As one of the most significant wine making regions, Crete has been an incremental part of the new age of Greek wine. With numerous endemic grape varieties, a size that makes it the most important island in Greece in terms of wine production, a very complex topography as well as being an extremely popular tourist destination, Crete is a driving force towards a great future for Greek wines.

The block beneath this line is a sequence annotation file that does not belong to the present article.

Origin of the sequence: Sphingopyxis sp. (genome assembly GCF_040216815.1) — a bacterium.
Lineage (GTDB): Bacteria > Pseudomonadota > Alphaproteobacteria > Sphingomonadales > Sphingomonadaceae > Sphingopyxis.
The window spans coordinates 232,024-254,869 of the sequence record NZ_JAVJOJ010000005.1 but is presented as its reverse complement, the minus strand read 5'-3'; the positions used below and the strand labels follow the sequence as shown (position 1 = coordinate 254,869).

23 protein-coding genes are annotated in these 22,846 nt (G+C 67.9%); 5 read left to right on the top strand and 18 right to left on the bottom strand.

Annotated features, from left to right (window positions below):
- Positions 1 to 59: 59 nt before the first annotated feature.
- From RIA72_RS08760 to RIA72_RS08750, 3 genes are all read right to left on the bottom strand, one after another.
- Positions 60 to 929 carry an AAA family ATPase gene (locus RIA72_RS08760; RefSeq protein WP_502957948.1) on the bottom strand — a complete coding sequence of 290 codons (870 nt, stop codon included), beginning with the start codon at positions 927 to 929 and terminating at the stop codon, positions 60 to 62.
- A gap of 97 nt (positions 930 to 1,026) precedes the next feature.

Most of the vineyards of Crete are located in the eastern section of the island, particularly its northern side which benefits from the northerly and northeasterly sea winds. The viticultural industry is experiencing brisk growth, making the island one of the most significant and dynamic terroirs of Greece. Most of the vineyards of Crete are situated on the lowland plains and on plateaus, at altitudes of up to 3,300 feet. Most of them are linear although the traditional practice of goblet training has remained in some. The mountain ranges of Lefka Ori, Idi and Dikty traverse Crete, featuring several dozens of summits, forming large plateaus and gorges, and creating an endless diversity of terroirs where the local varieties of Vilana, Kotsifali, and Liatiko thrive alongside a plethora of other native and international cultivars. The Cretan climate is particularly hot and dry, with sunshine for 70% of the year and little rainfall during the summertime (less than 2 inches). However, these conditions are mitigated by sea winds and high altitudes. These factors have facilitated the adaptation of vines in Greece’s and Europe’s southernmost region (latitude: 35º north). The majority of soils are clay and limestone, with a high proportion of clay in many sites.